Remembering the Dartmouth ski jump: 1929-1993

by Evan Morgan | 2/20/17 8:30pm

For 64 years, two towers stood tall to distinguish Dartmouth from the New Hampshire countryside. Of course, the first was Baker Tower, erected in 1928 — Baker stood for the academic side of Dartmouth. The second was the ski jump, an 85-foot steel-and-snow behemoth whose silhouette looked over the golf course. For generations of college students, the jump — sometimes referred to by its location, the Vale of Tempe — symbolized the outdoor side of Dartmouth.

“Impossible not to love the old hill,” wrote David Bradley ’38, English professor and former Nordic combined champion, in a lyrical 1993 piece for the Dartmouth Alumni Magazine. “It waited with a special solicitude for the beginning skiers who, on a fraternity dare or determined to force a personal rite of passage, slid out on a Sunday when no one was around.”

The enormous trestle, which abutted the Hanover Country Club’s 13th green, was constructed in 1929. It succeeded a line of cruder jumps which had sprung up after the first Winter Carnival in 1911. In these early days, ski jumping was the centerpiece of the carnival. The jumping events customarily concluded the weekend, and Dartmouth men and their dates flocked by the hundreds to the golf course to watch.

Ski jumpers, the extreme athletes of their day, could put on a compelling show. “Among the most interesting events to the visitors were the somersaults turned in mid-air by C.G. Paulson, the New Hampshire State College expert, who has thrilled the carnival crowds for three consecutive years,” the New York Times reported on the 1916 carnival.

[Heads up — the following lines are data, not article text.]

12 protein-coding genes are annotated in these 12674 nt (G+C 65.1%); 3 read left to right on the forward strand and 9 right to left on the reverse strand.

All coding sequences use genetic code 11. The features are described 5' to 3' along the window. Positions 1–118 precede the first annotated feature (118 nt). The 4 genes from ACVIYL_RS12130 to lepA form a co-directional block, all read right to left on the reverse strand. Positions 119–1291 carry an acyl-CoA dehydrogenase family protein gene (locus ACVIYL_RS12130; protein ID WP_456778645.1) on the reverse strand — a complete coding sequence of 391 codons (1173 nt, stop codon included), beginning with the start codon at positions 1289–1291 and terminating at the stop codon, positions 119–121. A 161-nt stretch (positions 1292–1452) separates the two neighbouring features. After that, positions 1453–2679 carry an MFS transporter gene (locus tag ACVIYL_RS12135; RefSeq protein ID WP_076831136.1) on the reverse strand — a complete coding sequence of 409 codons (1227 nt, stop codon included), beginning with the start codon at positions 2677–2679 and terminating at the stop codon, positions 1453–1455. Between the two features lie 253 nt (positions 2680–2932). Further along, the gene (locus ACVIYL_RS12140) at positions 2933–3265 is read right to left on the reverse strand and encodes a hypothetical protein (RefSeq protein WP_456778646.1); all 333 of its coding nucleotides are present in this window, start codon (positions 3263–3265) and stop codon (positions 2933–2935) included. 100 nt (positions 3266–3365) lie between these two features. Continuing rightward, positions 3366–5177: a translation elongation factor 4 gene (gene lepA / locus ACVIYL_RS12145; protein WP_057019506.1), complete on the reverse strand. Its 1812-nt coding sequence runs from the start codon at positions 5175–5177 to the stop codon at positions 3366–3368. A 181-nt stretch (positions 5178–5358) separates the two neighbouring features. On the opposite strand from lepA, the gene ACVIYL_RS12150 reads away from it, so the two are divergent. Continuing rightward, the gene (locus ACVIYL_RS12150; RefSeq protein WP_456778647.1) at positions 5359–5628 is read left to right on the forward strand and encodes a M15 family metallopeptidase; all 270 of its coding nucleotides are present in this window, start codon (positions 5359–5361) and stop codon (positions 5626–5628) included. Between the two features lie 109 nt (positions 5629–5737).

“The jumpers were a different breed,” said John Morton, an Olympic biathlete and former head coach of Dartmouth skiing. “It took tremendous leg strength, explosive power and just guts to go that fast straight down the in-run and just launch yourself into the air.”

Over the years, the focus of American competitive skiing shifted. The Nordic style, with its emphasis on cross-country skiing and jumping, became less popular. Alpine, the downhill style including slalom and giant slalom, took its place. But jumping continued to draw crowds. Ticket sale records show that the jumping events at Winter Carnival consistently brought thousands of people out to the Vale of Tempe.

In 1980, however, competitive ski jumping in the United States took a serious blow. The NCAA Skiing Rules Committee voted to eliminate the sport from collegiate competition. The move was partly a result of the sport’s waning popularity in the United States, but other factors were at play as well. Not every school had the luxury of a nearby jump, and those who did struggled to maintain their facilities and cope with liability. Moreover, to gain a competitive edge, skiing coaches had resorted to an expensive tactic: recruiting from Europe. By dropping jumping, Morton said, the dominant public schools of the day, like the University of Vermont and the University of Utah, could reduce costs and maintain relative parity.

Dartmouth ­— and Morton, the head ski coach at the time — fought hard to keep the old traditions in place. Though jumping had been eliminated as an official carnival event, the College continued to maintain the facility and host events off the college circuit. Eventually, though, the maintenance costs piled up. In 1993, the jump was torn down.

Today, the sport has had a rebirth of sorts in America, particularly among female skiers, who have recently become internationally competitive in a new Olympic sport: women’s ski jumping (men’s ski jumping has been included in every Winter Olympics). But at Dartmouth, jumping remains a relic of past winters. The only remnant of the old ski jump? A stone monument near the Vale of Tempe location — and the memories of the jumpers of yesteryear, who soared beneath steely New Hampshire skies.